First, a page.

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It is not often that a
new work by an acclaimed playwright opens in a very small theater. Exits and Entrances not only debuted at
the 78 seat Fountain Theater on the east side of Hollywood, it was expressly written for
this venue. It is by Athol Fugards own
description, a small play, and is satisfying only if viewed in this light. He sees himself as being a miniaturist (who)
writes on small canvases. A one act,
written for two characters, and lasting less than 90 minutes including extensive excerpts
from classic theater, Exits and Entrances is a vignette or a showcase, rather
than a fully developed play.
Autobiographical, by Fugards own description, the characters are a never named young playwright (William Dennis Hurley) and the distinguished actor, Andre Huguenet (Morlan Higgins) whom he admires. The playwright had had a minor part in one of the actors plays and had been the older mans assistant--in effect, manservant.
Opening with the younger man recalling those days, making entries in his diary, and hearing church bells outside, the playwright makes the first of his beautifully phrased pronouncements, I am listening to the birth cries of the new South Africa, and comments about the Afrikaner actor Huguenet, Impeccable timing, (his) dying so it coincides with the birth of the republic. Huguenet bursts onto the stage and the prior relationship is reenacted. Higgins is a commanding presence both in size and power. He conjures up images of classically produced Shakespearean drama. Hurley is the charming young playwright who worships the actor, while tangling, charmingly, with Huguenet on the issues of Apartheid, and Huguenets belief that South African theater should be Afrikaner theater. Huguenet is the blustering prima donna; the playwright, the worshiping but doubting apprentice.
Fugard is now 72 years old and in Exits and Entrances he is recalling this relationship with the older man with fondness for his own youth and foreshadowings of his own old age and death. This is the playwright as thoughtful observer of his countrys disastrous policies without the anger one would imagine would drive someone to write as Fugard has of the injustices of apartheid and the squalor he has witnessed. He says of his father, he is dying of unimportance, and acknowledges that through inattention, he himself has contributed to his fathers decline. Huguenet, in speaking about an actor who had inspired him as a young man, refers to the calamity of a too long life. Fugard has said this play is autobiographical and it can be assumed his thoughts on mortality are, too.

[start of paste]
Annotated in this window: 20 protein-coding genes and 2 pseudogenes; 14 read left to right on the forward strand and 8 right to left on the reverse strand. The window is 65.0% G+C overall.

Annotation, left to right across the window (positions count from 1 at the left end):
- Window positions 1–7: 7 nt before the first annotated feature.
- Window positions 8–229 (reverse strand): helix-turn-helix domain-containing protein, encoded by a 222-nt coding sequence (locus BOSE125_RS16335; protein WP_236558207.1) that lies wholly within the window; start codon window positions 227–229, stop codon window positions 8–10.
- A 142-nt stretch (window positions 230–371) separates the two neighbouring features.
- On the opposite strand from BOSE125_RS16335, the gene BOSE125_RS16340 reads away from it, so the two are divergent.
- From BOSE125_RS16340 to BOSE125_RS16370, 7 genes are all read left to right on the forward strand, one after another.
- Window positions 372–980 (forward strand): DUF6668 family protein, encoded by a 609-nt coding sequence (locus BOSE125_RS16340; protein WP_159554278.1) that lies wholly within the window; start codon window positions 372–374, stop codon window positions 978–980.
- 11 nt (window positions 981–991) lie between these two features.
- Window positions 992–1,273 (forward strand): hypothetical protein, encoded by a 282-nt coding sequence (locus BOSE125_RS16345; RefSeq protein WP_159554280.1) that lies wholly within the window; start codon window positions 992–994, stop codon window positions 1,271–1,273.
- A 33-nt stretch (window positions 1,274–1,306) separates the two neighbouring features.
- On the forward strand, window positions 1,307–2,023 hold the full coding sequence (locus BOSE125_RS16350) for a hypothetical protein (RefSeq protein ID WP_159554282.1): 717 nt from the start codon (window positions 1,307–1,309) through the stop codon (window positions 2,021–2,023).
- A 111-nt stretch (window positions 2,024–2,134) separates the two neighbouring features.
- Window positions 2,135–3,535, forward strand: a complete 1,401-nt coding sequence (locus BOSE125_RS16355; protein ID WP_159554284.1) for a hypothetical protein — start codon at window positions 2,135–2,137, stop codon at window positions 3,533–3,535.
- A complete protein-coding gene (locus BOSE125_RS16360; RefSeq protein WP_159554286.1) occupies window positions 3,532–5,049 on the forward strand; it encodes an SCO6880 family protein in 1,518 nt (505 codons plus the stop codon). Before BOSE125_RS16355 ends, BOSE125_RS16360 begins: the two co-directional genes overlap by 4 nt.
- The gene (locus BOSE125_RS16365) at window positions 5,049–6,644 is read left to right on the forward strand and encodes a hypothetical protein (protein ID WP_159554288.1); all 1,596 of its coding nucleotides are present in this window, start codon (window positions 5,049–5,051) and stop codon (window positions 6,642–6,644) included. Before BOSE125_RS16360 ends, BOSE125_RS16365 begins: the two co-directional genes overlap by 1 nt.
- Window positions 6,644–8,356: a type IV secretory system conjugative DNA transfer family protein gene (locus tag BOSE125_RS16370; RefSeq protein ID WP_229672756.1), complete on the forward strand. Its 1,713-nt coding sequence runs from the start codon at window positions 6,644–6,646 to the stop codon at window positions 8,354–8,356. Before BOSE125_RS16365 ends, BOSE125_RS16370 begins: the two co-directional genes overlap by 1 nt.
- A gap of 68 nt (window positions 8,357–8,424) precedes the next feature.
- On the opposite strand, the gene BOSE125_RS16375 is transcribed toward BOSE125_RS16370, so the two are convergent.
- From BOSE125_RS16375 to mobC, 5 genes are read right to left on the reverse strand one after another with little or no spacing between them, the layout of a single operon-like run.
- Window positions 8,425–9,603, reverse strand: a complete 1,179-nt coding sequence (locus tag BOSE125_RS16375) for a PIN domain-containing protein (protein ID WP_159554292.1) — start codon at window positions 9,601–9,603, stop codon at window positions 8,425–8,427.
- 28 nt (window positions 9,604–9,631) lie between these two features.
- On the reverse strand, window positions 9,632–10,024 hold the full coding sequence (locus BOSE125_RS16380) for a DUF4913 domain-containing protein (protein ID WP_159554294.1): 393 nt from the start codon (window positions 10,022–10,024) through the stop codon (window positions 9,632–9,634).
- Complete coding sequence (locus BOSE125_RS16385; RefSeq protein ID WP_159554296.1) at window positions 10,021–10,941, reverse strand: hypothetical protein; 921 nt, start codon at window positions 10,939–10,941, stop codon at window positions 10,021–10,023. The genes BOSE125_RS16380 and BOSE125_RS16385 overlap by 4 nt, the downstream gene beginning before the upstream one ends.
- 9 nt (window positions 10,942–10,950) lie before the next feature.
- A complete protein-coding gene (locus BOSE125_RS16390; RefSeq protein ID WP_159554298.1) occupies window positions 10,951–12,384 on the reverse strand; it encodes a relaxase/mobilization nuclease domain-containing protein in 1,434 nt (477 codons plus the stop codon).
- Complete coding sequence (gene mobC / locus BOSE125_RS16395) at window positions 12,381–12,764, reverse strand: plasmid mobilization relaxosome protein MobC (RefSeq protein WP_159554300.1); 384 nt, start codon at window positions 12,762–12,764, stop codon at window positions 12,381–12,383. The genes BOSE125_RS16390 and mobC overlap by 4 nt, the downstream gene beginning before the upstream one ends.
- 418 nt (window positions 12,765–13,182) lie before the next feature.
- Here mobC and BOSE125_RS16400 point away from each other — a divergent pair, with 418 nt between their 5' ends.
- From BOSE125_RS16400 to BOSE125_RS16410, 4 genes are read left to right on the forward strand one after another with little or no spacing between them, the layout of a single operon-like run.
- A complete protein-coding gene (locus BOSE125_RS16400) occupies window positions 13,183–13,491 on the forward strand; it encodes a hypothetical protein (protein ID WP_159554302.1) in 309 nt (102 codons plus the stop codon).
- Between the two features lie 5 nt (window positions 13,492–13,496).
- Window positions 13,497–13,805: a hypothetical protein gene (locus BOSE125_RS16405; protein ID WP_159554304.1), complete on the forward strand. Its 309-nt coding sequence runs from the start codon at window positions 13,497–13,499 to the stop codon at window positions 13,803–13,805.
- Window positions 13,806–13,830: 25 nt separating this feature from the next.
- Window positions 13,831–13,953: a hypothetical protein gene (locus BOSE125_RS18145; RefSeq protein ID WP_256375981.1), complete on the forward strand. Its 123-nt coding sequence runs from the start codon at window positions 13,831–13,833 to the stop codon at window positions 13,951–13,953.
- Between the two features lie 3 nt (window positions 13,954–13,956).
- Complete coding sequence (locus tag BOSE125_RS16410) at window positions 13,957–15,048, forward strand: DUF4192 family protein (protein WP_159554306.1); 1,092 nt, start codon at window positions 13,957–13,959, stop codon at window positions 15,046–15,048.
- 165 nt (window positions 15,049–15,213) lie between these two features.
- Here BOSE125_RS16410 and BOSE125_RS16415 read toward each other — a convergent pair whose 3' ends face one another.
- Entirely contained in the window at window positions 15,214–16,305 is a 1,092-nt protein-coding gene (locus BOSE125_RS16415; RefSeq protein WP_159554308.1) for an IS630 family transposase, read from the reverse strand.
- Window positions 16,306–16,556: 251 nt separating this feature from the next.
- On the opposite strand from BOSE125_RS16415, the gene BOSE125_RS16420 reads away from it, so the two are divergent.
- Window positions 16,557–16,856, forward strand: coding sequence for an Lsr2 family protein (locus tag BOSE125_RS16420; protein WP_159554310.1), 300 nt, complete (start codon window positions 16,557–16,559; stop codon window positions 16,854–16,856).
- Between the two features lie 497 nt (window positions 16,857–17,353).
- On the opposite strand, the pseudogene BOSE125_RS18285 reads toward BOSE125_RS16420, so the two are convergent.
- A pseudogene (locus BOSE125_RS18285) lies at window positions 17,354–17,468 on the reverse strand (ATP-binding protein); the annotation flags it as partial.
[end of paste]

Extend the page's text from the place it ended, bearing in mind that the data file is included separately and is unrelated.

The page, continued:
He is also using Exits and Entrances to muse on the nature of home and the experience of writing for the theater. One can be sure Fugard is stating his own self appraisal when Huguenet says of another playwright, paper is his real home, in contrast to himself: I am an actor. The theater is my real home. Fugard expresses his own discomfort when a play is being performed in front of reviewers who are scribbling madly in their notebooks and not feeling the drama before them.
So what is missing? Exits and Entrances is tightly written and very quotable, skillfully acted and directed. Yet something is lacking. With all that finesse, audience emotion is not engaged. Huguenets acting competence is established repeatedly with Hurley reciting complete passages from classic works such as the entire soliloquy from Hamlet. But the pain and loneliness of a closeted homosexual in an intolerant society, or a confirmed Afrikaner in a world that is passing him by, is not explored. Might it not be better to devote less stage time to the established genius of Shakespeare and more to the inner life of the characters? Was the young playwright always so charming and gracious? Could he be as enveloped in the politics of his country as he is and yet always present such a pleasant face? This is autobiography without revelation--well done and pleasant to watch, but it could have been so much more.
Los Angeles, June 1, 2004 - Karen Weinstein